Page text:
Breaking the cycle of undernourished women giving birth to low-birthweight babies

S.V. Subramanian

August 30, 2012 — Nutritional support in first thousand days of child’s life critical to development

Despite gains in economic growth, education, and life expectancy in India in recent years, over half of Indian children have stunted (low height for age) and/or are underweight. Children who are stunted fall below two standard deviations on a distribution of height-for-age. Even in the Indian state, Kerala, where income has more than tripled over the past decade or so and most are educated, immunized, and have safe drinking water, and women generally receive prenatal care, 25% of the children are shorter than they normally would be for their age.

“If we are going to save the children, we better have a plan for their sustained growth, otherwise they are trapped in the intergenerational cycle of deprivation,” S V Subramanian, professor of population health and geography at Harvard School of Public Health (HSPH), told an audience in FXB G-13. His August 14, 2012, lecture, “Linked Lives: Intergenerational Influences on Health in Low and Middle Income Countries,” was the final talk in this summer’s Hot Topics lecture series.

Subramanian described numerous studies that he and others have conducted showing that India, like many low- to middle-income countries, is caught in a cycle of undernourished women giving birth to low-birthweight babies. The babies generally grow up to be underweight adults, often with reduced mental capabilities, and susceptibility to disease and premature death.

When height up, mortality down

Women’s height is known to be a predictor of an offspring’s chances of survival and also their growth patterns in infancy and childhood, Subramanian said. “As height goes up, mortality goes down,” he said. In one study of 54 countries by Subramanian and colleagues, women’s height fell in 14 countries, all in Africa, and stayed the same in 21, including four South American nations. There was a near universal and consistent patterning in height with disadvantaged women being shorter in 52 of the 54 low- and middle-income countries studied. “The situation for the next 20 years is not looking bright,” Subramanian said.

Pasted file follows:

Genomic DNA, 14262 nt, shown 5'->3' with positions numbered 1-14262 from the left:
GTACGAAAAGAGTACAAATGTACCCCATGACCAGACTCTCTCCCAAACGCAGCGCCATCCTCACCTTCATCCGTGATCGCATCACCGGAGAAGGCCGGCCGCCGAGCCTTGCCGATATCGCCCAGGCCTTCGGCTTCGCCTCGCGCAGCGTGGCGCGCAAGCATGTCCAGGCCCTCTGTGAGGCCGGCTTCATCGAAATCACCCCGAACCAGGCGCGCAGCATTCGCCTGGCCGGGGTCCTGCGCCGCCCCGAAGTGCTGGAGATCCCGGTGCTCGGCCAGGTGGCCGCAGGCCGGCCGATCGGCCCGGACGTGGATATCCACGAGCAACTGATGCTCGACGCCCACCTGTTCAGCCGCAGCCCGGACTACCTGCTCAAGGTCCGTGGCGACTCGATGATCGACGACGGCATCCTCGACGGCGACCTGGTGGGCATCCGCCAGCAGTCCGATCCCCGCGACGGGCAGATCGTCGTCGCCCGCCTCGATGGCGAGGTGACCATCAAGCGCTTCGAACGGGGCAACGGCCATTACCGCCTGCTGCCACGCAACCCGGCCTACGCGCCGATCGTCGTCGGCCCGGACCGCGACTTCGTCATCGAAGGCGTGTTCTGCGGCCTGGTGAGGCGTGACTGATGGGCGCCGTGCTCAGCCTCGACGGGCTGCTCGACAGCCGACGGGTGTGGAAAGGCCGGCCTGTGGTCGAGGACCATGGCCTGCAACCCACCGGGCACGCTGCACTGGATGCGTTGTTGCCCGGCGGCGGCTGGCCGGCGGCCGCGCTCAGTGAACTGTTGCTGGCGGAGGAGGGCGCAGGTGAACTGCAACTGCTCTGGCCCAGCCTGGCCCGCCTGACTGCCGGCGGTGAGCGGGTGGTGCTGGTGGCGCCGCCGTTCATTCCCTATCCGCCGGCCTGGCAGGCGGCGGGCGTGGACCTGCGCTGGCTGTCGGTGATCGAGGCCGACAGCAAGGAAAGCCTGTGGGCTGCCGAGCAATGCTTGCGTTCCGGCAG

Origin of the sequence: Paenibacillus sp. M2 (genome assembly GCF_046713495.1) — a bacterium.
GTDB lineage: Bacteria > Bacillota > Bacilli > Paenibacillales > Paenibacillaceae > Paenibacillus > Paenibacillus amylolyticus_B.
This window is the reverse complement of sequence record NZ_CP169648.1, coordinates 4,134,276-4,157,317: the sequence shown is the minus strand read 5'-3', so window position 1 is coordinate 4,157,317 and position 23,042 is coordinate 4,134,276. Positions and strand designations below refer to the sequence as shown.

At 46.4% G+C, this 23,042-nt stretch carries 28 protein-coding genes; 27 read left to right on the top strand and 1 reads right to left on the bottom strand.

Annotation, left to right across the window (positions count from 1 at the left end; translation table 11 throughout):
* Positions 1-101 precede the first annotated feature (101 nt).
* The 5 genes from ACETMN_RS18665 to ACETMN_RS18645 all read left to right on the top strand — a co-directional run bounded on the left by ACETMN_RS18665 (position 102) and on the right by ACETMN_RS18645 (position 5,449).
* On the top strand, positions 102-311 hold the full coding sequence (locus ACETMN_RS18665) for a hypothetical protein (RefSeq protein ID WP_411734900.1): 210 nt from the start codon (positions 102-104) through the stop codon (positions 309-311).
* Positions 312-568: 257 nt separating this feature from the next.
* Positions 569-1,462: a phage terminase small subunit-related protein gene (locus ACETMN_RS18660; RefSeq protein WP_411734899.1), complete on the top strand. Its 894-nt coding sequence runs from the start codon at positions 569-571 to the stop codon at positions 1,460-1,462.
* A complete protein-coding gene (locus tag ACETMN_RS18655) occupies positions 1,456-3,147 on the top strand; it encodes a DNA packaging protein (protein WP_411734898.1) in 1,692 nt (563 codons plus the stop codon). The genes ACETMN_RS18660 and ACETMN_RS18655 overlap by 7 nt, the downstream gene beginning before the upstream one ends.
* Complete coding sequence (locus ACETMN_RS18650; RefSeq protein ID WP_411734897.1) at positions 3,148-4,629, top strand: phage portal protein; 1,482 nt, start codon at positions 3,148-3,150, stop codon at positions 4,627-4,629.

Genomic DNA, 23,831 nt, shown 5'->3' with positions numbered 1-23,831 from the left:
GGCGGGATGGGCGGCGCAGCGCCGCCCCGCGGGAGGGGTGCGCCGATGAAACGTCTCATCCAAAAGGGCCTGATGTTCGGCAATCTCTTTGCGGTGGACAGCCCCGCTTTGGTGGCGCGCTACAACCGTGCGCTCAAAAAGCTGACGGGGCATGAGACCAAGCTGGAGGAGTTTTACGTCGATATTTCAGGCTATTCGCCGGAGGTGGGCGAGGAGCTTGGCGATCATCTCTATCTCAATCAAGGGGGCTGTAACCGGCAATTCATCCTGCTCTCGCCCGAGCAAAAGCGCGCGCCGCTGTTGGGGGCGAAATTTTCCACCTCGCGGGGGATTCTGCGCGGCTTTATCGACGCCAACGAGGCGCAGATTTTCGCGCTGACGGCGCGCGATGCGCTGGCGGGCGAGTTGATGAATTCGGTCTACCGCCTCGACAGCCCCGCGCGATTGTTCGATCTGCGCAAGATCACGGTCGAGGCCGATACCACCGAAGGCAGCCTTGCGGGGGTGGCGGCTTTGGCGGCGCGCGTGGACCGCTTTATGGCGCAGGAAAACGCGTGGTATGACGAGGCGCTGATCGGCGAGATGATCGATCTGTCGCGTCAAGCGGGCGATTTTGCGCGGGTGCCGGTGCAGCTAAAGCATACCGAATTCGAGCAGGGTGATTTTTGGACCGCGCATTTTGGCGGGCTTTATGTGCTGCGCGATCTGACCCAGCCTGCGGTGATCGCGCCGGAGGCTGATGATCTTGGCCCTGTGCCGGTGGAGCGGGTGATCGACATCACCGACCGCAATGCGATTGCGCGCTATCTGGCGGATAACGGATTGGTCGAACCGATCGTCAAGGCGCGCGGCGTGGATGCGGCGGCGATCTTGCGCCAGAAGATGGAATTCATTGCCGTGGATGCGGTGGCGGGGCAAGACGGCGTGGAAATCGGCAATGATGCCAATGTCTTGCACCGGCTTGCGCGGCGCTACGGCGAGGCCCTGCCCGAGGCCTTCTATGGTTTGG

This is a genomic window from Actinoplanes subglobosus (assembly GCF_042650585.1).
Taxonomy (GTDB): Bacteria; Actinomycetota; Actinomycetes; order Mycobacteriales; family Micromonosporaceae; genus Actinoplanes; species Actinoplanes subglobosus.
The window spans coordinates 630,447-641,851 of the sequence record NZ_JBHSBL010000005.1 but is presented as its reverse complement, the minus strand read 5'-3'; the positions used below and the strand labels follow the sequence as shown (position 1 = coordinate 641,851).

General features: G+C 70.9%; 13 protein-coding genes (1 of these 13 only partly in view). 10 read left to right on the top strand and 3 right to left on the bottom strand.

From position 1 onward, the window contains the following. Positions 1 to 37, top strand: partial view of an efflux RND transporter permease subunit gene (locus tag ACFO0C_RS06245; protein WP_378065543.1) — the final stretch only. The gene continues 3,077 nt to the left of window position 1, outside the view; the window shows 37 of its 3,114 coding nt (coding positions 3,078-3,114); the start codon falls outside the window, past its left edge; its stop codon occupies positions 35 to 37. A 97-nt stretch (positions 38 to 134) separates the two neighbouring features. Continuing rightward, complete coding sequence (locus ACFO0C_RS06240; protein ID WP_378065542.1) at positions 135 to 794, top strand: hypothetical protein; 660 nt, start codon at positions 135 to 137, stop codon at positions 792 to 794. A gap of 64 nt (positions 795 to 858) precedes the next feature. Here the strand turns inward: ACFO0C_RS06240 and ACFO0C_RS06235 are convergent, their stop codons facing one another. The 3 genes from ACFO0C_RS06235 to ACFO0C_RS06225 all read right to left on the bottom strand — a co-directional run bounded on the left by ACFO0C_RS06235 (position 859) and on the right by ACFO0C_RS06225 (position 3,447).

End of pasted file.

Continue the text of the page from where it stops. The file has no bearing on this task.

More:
While height is 60-70% inherited, good nutrition very early in life is critical. “Nutrition improvement in the first three to four years of life makes the difference,” he said. Some countries, including India, try to intervene by providing meals to children when they attend school. But this is too late to counter stunting. “It’s the first thousand days that count,” Subramanian said.

Misplaced policy focus

Subramanian said health policymakers, including the developers of the United Nation’s Millennium Development Goals, need to switch the emphasis from education to nutritional policy to meet the urgent need to increase nutritional intake in the poor. “For the poorest nations, it would take 25-27 years of education to reduce mortality. It will never happen,” he said.

“We need a focused, intergenerational health approach as opposed to an indirect focus on education. We have to get to homes of parents with new babies and deliver nutrition. If you wait until the child is in school, it’s too late,” said Subramanian.“We want to move away from a ‘survival agenda’ to a ‘growth agenda.’”

View the lecture

Learn more

Women’s Height Declining in Many Low-Income Countries (HSPH feature)

Economic Growth Fails to Remedy Undernutrition in India’s Children (HSPH feature)

Overweight Primarily a Problem Among Wealthier Women in Low- to Middle-income Countries (HSPH press release)

–Marge Dwyer

photo: Aubrey LaMedica